Power outlets are in 220V/110V in houses for historical reasons (light bulbs and other appliances probably required >100V voltage) but nowadays as:

  • we use a USB charger 220V->5V for phones, tablets, ...
  • we use LED bulbs which probably work on low voltage
  • we use TV and computers that work on ~12V or ~20V after a power supply unit
  • many people use vaccuum cleaner and other appliances (drill) with batteries

are there any official standards (or drafts of future standards) for building houses with no 220V/110V outlets in bedrooms, bathrooms, etc. and only 220V/110V in kitchen and laundry room (for washing machines)?

Would it be possible to have one single 12V converter in the electrical panel, and no voltage outlet > 20V in, at least, bedrooms?

Note: this hypothesis is only valid in the case the house heating is not with electricity

  • 1
    \$\begingroup\$ You are asking for speculation (opinions). Asking for opinions are off topic. Your question body also shows a lack of research. \$\endgroup\$
    – Andy aka
    Mar 29, 2022 at 9:19
  • \$\begingroup\$ No @Andyaka, I'm not really asking for opinions, but if there are any standards or drafts of standards about this? I know that here in Europe building houses should meet very strict standards about electricity, so I'm curious if there is a standard about <20V bedrooms or a draft of future-coming standard about this. \$\endgroup\$
    – Basj
    Mar 29, 2022 at 9:27
  • 3
    \$\begingroup\$ It's technically not viable to run 12V in the house. The 12V is only used inside shower (or near it), othersiwe 220V is pretty safe (enough) in bedrooms. Try calculating the electric current needed for 2kW electric kettle at 12V, or other high-power appliances. Then imagine the length of wires inside the house and the losses over 20m+ of cables. Not even mentioning the lack of low-voltage-high-current electric outlets. \$\endgroup\$
    – akwky
    Mar 29, 2022 at 9:29
  • 1
    \$\begingroup\$ does it really still make sense to have potentially dangerous 220V/110V in bedrooms? - is asking for opinions - have you any evidence that there is a problem here that needs to be solved? \$\endgroup\$
    – Andy aka
    Mar 29, 2022 at 9:31
  • 1
    \$\begingroup\$ In a future (20 years from now?) in which a standard exists (let's say 5V or 12V for all electronic devices), would it be possible to have one single 12V converter in the electrical panel, and no voltage > 20V in, at least, bedrooms? = call for speculation. \$\endgroup\$
    – Andy aka
    Mar 29, 2022 at 9:55

1 Answer 1


There's more to consider than the voltage level needed by the devices typically connected to an outlet.

  1. Having a wall outlet implies that the devices to be plugged into aren't predetermined. E.g. you will have to operate a vacuum cleaner in every room except you live in a slaughterhouse where you can clean everything using a waterhose. A very modern vacuum cleaner could operate with only 500 W and could limit inrush currents effectively as they have inverters built in anyway. However this device needed 40 A to do its job, difficult to supply that over any user operable connection.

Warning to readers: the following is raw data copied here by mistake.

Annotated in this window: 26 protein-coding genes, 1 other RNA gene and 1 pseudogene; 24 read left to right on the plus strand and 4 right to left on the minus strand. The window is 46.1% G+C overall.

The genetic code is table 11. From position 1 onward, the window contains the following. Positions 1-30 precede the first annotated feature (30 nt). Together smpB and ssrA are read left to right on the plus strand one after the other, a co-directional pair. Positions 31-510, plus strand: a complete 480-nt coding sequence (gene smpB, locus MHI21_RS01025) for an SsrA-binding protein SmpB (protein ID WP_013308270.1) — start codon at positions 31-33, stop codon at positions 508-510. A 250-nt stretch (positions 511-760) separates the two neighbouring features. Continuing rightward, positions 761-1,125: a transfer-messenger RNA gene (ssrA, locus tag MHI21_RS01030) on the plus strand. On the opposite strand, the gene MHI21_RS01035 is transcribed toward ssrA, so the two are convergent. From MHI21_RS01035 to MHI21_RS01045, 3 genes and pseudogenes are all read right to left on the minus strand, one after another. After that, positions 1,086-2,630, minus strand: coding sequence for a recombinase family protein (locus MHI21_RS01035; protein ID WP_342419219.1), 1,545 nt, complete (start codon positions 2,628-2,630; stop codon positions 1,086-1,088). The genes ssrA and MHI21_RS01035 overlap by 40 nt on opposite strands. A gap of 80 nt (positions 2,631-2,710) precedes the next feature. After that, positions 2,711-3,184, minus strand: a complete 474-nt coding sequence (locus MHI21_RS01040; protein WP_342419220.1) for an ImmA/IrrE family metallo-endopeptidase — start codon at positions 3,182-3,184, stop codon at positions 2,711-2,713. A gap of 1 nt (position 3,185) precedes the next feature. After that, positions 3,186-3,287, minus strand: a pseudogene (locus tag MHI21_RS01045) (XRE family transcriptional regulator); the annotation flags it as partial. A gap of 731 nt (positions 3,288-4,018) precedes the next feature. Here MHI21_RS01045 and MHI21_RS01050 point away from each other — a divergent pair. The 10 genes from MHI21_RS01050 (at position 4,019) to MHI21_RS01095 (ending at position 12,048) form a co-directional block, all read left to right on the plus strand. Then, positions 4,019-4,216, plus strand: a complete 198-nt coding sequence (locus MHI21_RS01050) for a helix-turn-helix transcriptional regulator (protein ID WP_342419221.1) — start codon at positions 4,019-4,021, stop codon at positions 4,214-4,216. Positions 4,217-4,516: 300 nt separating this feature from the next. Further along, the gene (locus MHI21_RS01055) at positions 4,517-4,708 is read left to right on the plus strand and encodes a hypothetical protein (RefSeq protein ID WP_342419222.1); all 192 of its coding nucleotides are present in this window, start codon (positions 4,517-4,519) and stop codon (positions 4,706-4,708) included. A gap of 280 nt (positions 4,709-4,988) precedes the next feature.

2. Using such high DC currents is a bad choice, because arcing can be serious when disconnecting

  3. Voltage drop on the wiring of the house increases by a great portion. It is proportional to the current and as we saw at 1) current increases when lowering the voltage at constant power output

  4. Even if we increased the wire diameter to keep the voltage drop constant we would loose much more energy because the usable portion of the voltage of our home grid will be much smaller relatively to the voltage drop.

  5. Outwhitting that by further increasing the wire diameters will attract only copper thieves.

The vacuum cleaner is only the most descriptive example. When thinking over it, you will find even more devices which have to be used at changing places demanding much power.

  1. Having rooms with 110/220 V and rooms with 12V (or other SELV) will burden you with managing and servicing two separate grids. Cost for installation and maintenance could easily double.

  2. Most likely in such homes the 110/220 V will coexist in most rooms with the 12 V grid. You may claim that if in a substantial portion of cases the safe 12 V will be used reducing the chance to get in contact with the "dangerous" 110/220 V. This may be hampered by multiple possibilites for both grids connected to each other by accident. Furthermore a rarely used system is more prone to receive bad maintenance leading to increased failure rate.

Summary: The typical power consumption profile of household appliances with changing location will effectively prevent the change to an at least partially exclusive SELV-grid in homes.

  • \$\begingroup\$ Thanks! Just for future reference: how much thicker would the wires have to be if we want to support, say 500W? \$\endgroup\$
    – Basj
    Mar 29, 2022 at 9:47
  • 1
    \$\begingroup\$ @Basj The wire diameter needs to go as the square of the current. So it you use 1mm2 wire at 240 V (which will run about 10 A), you'll need (240/12)^2 = 400 mm2 for the same losses at the same power use. Now do you realise why there hasn't been a rush to wire houses for 12 V. It's bad enough wiring a small RV for 12 V. Ok, perhaps only 100 mm2 for 500 W. \$\endgroup\$
    – Neil_UK
    Mar 29, 2022 at 9:53
  • \$\begingroup\$ @Neil_UK Ok I see, this is probably the number 1 reason then! multicoquespratique.fr/pages/entretien-et-maintenance/… \$\endgroup\$
    – Basj
    Mar 29, 2022 at 9:58

Not the answer you're looking for? Browse other questions tagged or ask your own question.